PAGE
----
PEBBLE BEACH, Calif. — The family of the late Steve Montador is suing the NHL over concussions and other brain injuries the defenceman suffered during his playing career.
The lawsuit, filed in U.S. federal court, alleges that the league collected data on concussions as far back as 1997 but failed to warn Montador about the dangers.
Montador died in February, and an autopsy showed the 35-year-old suffered from Chronic Traumatic Encephalopathy, a progressive degenerative disease that can be caused by repetitive brain trauma.
In the lawsuit, the family alleges that Montador suffered “thousands of sub-concussive brain traumas” along with multiple concussions.
The 34-page complaint states that the NHL “failed to keep (Montador) reasonably safe during his career and utterly failed to provide him with crucial medical information on the permanent ramifications of brain trauma.”
Montador played 571 regular-season and 43 playoff games for the Calgary Flames, Florida Panthers, Buffalo Sabres, Boston Bruins, Anaheim Ducks and Chicago Blackhawks.
His father, Paul, is named as the plaintiff in the lawsuit and the NHL and NHL board of governors as the defendants.
The allegations against the league have not been proven in court.
“We had heard through media sources that that was likely a possibility, but I’m not going to comment on it,” commissioner Gary Bettman said at the league’s board of governors meeting. “We’re not litigating publicly.”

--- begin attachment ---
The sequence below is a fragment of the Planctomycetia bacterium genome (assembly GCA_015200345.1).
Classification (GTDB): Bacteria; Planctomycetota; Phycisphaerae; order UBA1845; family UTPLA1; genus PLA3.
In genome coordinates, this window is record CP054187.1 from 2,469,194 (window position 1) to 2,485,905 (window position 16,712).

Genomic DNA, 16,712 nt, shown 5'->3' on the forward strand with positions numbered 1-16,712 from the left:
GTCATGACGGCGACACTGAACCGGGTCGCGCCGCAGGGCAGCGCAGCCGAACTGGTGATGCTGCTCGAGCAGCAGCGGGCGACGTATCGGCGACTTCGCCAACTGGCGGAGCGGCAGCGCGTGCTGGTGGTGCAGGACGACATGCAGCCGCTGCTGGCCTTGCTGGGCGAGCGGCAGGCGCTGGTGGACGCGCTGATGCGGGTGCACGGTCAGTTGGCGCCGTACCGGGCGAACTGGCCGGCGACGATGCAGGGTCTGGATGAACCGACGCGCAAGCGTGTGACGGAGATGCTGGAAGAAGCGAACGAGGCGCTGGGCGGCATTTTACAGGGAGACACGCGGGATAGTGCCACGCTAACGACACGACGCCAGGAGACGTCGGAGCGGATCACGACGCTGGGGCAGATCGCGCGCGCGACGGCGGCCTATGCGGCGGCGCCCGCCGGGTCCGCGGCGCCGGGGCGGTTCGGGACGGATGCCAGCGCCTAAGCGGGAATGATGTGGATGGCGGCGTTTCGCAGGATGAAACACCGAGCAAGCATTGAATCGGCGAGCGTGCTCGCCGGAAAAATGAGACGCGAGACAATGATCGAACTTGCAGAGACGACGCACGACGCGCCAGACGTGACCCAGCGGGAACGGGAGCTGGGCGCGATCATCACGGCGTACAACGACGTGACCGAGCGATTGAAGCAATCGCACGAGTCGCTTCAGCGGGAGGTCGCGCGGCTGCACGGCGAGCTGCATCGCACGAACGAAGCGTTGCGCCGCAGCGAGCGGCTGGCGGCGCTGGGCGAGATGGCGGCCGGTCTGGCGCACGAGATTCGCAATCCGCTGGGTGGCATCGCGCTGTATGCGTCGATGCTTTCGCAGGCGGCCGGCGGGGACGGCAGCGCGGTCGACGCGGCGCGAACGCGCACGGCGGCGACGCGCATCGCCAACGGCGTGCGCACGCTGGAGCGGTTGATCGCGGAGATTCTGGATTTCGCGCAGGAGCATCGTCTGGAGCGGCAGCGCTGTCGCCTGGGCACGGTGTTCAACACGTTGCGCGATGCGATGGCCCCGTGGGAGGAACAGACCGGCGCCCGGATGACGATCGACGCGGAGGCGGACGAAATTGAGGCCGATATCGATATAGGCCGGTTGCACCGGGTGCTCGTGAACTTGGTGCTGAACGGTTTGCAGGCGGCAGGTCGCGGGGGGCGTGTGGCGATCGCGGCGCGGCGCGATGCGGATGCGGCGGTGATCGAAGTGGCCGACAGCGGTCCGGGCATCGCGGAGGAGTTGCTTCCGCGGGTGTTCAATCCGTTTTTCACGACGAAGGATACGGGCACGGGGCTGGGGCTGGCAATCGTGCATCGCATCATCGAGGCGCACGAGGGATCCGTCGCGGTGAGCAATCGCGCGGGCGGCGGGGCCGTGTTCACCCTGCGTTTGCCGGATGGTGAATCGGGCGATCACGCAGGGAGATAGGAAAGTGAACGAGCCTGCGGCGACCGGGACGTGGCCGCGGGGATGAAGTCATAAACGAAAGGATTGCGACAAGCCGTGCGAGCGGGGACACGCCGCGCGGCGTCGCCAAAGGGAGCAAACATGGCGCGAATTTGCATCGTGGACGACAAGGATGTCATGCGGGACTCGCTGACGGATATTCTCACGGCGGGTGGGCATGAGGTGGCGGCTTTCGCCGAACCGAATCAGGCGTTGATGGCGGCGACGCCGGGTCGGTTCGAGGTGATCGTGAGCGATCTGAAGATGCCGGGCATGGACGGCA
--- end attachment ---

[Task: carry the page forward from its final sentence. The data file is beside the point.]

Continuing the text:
“The claims made are without factual or legal merit,” added deputy commissioner Bill Daly in an email. “We won’t have any further comment.”
The NHL is also the defendant in a class-action lawsuit filed by several former players about concussions.
“… This league is in denial — the NHL still refuses to accept the fact that its game creates permanent, progressive brain damage,” Montador family lawyer Thomas A. Demetrio said in a statement. “Instead, the NHL disingenuously gives its players a false sense of security by leading them to believe that repetitive head trauma in the NHL will not cause brain damage or resulting addiction or depression issues.”
In this complaint, Montador’s family says he experienced “significant memory issues, sleep disturbances, chronic pain, a substance abuse problem, photosensitivity, mood and behavioural changes, decreased appetite, anxiety and depression” during and after his NHL career.
Over the past two decades, the NHL created a concussion study group and has taken steps to better monitor and diagnose concussions. The league has a defined concussion protocol in place, which includes spotters who are able to notify team medical staff about potential concussions.
“I think there is no question that the concussion protocol is working,” Bettman said Tuesday. “The spotter program as we refined it is working. The board (of governors) was showed a couple of videos, one was what we use to educate the players on concussions and two what we use to educate the spotters. We’re proactive in dealing with this issue and I think the board was very comfortable with what they were hearing.”